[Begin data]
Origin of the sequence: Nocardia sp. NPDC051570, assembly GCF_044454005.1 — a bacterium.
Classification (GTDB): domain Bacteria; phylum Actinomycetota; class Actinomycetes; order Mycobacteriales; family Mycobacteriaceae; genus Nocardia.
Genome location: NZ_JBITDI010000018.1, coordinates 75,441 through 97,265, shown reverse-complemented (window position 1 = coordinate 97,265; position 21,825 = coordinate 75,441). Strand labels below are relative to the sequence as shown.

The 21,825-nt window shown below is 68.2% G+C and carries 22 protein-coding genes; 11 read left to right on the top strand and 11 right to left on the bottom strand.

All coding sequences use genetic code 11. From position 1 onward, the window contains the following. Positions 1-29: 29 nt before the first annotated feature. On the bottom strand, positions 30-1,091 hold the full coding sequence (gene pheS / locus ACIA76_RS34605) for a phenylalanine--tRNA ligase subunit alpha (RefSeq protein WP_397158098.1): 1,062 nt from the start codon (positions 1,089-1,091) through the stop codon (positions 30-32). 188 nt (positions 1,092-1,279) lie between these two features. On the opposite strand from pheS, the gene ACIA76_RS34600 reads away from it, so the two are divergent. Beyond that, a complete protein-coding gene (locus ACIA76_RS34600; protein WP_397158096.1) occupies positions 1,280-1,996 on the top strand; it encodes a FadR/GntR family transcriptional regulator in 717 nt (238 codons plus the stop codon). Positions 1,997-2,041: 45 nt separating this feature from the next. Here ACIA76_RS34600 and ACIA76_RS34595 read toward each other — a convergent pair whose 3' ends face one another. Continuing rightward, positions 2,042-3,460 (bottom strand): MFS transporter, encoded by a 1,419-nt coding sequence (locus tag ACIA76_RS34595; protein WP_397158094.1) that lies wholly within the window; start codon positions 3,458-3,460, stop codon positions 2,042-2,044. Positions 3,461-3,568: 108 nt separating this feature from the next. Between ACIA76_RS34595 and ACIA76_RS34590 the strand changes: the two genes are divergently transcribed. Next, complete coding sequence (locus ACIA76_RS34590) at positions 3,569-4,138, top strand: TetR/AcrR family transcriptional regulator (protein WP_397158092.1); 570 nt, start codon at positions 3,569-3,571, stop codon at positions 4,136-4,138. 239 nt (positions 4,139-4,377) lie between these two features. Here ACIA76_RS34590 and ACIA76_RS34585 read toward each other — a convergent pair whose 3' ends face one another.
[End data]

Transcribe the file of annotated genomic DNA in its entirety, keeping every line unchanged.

Origin of the sequence: Nocardia sp. NPDC051570, assembly GCF_044454005.1 — a bacterium.
Classification (GTDB): domain Bacteria; phylum Actinomycetota; class Actinomycetes; order Mycobacteriales; family Mycobacteriaceae; genus Nocardia.
Genome location: NZ_JBITDI010000018.1, coordinates 75,441 through 97,265, shown reverse-complemented (window position 1 = coordinate 97,265; position 21,825 = coordinate 75,441). Strand labels below are relative to the sequence as shown.

The 21,825-nt window shown below is 68.2% G+C and carries 22 protein-coding genes; 11 read left to right on the top strand and 11 right to left on the bottom strand.

All coding sequences use genetic code 11. From position 1 onward, the window contains the following. Positions 1-29: 29 nt before the first annotated feature. On the bottom strand, positions 30-1,091 hold the full coding sequence (gene pheS / locus ACIA76_RS34605) for a phenylalanine--tRNA ligase subunit alpha (RefSeq protein WP_397158098.1): 1,062 nt from the start codon (positions 1,089-1,091) through the stop codon (positions 30-32). 188 nt (positions 1,092-1,279) lie between these two features. On the opposite strand from pheS, the gene ACIA76_RS34600 reads away from it, so the two are divergent. Beyond that, a complete protein-coding gene (locus ACIA76_RS34600; protein WP_397158096.1) occupies positions 1,280-1,996 on the top strand; it encodes a FadR/GntR family transcriptional regulator in 717 nt (238 codons plus the stop codon). Positions 1,997-2,041: 45 nt separating this feature from the next. Here ACIA76_RS34600 and ACIA76_RS34595 read toward each other — a convergent pair whose 3' ends face one another. Continuing rightward, positions 2,042-3,460 (bottom strand): MFS transporter, encoded by a 1,419-nt coding sequence (locus tag ACIA76_RS34595; protein WP_397158094.1) that lies wholly within the window; start codon positions 3,458-3,460, stop codon positions 2,042-2,044. Positions 3,461-3,568: 108 nt separating this feature from the next. Between ACIA76_RS34595 and ACIA76_RS34590 the strand changes: the two genes are divergently transcribed. Next, complete coding sequence (locus ACIA76_RS34590) at positions 3,569-4,138, top strand: TetR/AcrR family transcriptional regulator (protein WP_397158092.1); 570 nt, start codon at positions 3,569-3,571, stop codon at positions 4,136-4,138. 239 nt (positions 4,139-4,377) lie between these two features. Here ACIA76_RS34590 and ACIA76_RS34585 read toward each other — a convergent pair whose 3' ends face one another.